Oxidative stress in asphyxiated term infants resuscitated with 100% oxygen

Author(s): Vento M, Asensi M, Sastre J, Lloret A, García-Sala F, et al.

Abstract

Objective: To test the hypothesis that resuscitation of asphyxiated infants with pure oxygen causes hyperoxemia and oxidative stress.Study design Asphyxiated term newborn infants (n = 106) were randomly resuscitated with room air (RAR = 51) or 100% oxygen (OxR = 55). The Apgar score, time of the first cry, and establishment of a sustained pattern of respiration were recorded. Assays performed included: blood gases; reduced glutathione (GSH) and oxidized glutathione (GSSG) in whole blood; glutathione-related enzyme activities; and superoxide dismutase activity (SOD) in erythrocytes.

Results: The RAR group needed less time of ventilation for resuscitation (5.3 +/- 1.5 vs 6.8 +/- 1.2 min; P <.05). Pure oxygen caused hyperoxemia (PO(2), 126.3 +/- 21.8 mm Hg) that did not occur with the use of room air (PO(2), 72.2 +/- 6.8 mm Hg). GSH was decreased and GSSG, the glutathione cycle enzymes, and SOD activities were increased in both asphyxiated groups. However, the 100% oxygen-resuscitated group showed significantly greater alterations that correlated positively with hyperoxemia.

Conclusions: Asphyxia causes oxidative stress in the perinatal period, and resuscitation with 100% oxygen causes hyperoxemia and increased oxidative stress. Because there are no advantages to resuscitation with 100% oxygen, room air may be preferred under certain circumstances for the resuscitation of asphyxiated neonates.

Similar Articles

Validation of caregiver interviews to diagnose common causes of severe neonatal illness

Author(s): Kalter HD, Hossain M, Burnham G, Khan NZ, Saha SK, et al.

The World Health Report 1995--bridging the gaps

Author(s): [No authors listed]

Bacteraemia in patients presenting with fever

Author(s): Petit PL, Haarlem JV, Poelman M, Haverkamp MC, Wamola IA

Neonatal deaths in Calabar, Nigeria

Author(s): Asindi AA, Ekanem AD

Mortality pattern among Nigerian children in the 1980s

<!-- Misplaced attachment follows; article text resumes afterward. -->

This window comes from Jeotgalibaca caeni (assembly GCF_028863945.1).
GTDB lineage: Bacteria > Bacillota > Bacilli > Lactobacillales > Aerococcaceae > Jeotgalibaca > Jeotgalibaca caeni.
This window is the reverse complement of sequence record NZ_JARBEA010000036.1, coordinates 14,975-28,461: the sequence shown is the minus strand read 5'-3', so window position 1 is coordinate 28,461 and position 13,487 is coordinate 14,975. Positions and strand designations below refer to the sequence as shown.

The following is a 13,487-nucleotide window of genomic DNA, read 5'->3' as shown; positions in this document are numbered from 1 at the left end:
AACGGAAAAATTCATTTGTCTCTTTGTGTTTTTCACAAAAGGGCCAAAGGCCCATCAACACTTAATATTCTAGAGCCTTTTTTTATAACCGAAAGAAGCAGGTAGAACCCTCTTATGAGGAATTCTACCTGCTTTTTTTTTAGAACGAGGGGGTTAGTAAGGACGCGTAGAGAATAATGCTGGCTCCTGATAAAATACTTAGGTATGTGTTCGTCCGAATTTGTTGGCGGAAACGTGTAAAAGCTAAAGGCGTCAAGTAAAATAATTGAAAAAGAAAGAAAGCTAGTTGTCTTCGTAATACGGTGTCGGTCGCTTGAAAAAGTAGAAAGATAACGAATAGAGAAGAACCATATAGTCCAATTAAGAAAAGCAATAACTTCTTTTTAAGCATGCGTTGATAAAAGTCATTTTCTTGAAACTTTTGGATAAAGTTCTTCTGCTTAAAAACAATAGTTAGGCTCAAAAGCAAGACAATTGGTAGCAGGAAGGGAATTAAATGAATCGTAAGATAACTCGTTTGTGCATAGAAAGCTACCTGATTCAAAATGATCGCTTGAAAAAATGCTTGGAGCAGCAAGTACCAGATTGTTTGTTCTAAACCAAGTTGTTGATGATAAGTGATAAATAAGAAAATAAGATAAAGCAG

Author(s): Asindi AA, Ibia EO, Udo JJ

Septicaemia in high risk neonates at a teaching hospital in Ile-Ife, Nigeria

Author(s): Adejuyigbe EA, Adeodu OO, Ako-Nai KA, Taiwo O, Owa JA

Kernicterus: still a concern

Author(s): Juretschke LJ

Rehospitalisation after birth hospitalisation: patterns among infants of all gestations

Author(s): Escobar GJ, Greene JD, Hulac P, Kincannon E, Bischoff K, et al.

Neonatal morbidity and mortality in Nigeria

Author(s): Owa JA, Osinaike AI

Risk factors for ne onatal mortality in a regional tertiary hospital in Nigeria

Author(s): Ezechukwu CC, Ugochukwu EF, Egbuonu I, Chukwuka JO

Pattern of admissions to neonatal unit

Author(s): Parkash J, Das N

[Treatment of neonatal jaundice]

Author(s): Hansen TW

Central Nervous System Infections

Author(s): Prober CG

Salmonella meningitis in infancy

Author(s): SMITH ES

Malaria in the first 6 months of life in urban African infants with anemia

Author(s): Afolabi BM, Salako LA, Mafe AG, Ovwigho UB, Rabiu KA, et al.

Rev

Author(s): Whaley LF, Wong DL

Epidemiology and risk factors for early onset sepsis among very-low-birthweight infants

Author(s): Klinger G, Levy I, Sirota L, Boyko V, Reichman B, et al.

Septicaemia among neonates with tetanus

Author(s): Antia-Obong OE, Ekanem EE, Udo JJ, Utsalo SJ

Bacterial isolates from blood cultures of children with suspected septicaemia in Calabar, Nigeria

Author(s): Meremikwu MM, Nwachukwu CE, Asuquo AE, Okebe JU, Utsalo SJ

Half a decade of neonatal sepsis, Riyadh, Saudi Arabia

Author(s): Haque KN, Chagia AH, Shaheed MM

A graphical decision-theoretic model for neonatal jaundice

Author(s): Gómez M, Bielza C, Fernández del Pozo JA, Ríos-Insua S

Neonatal Tetanus in Port Harcourt

Author(s): Orumabo RS, Mbagbaw LT

Oxygen concentration and pulmonary hemodynamics in newborn lambs with pulmonary hypertension

Author(s): Lakshminrusimha S, Swartz DD, Gugino SF, Ma CX, Wynn KA, et al.

Neonatal salmonella meningitis complicated by cerebral abscesses

Author(s): West SE, Goodkin R, Kaplan AM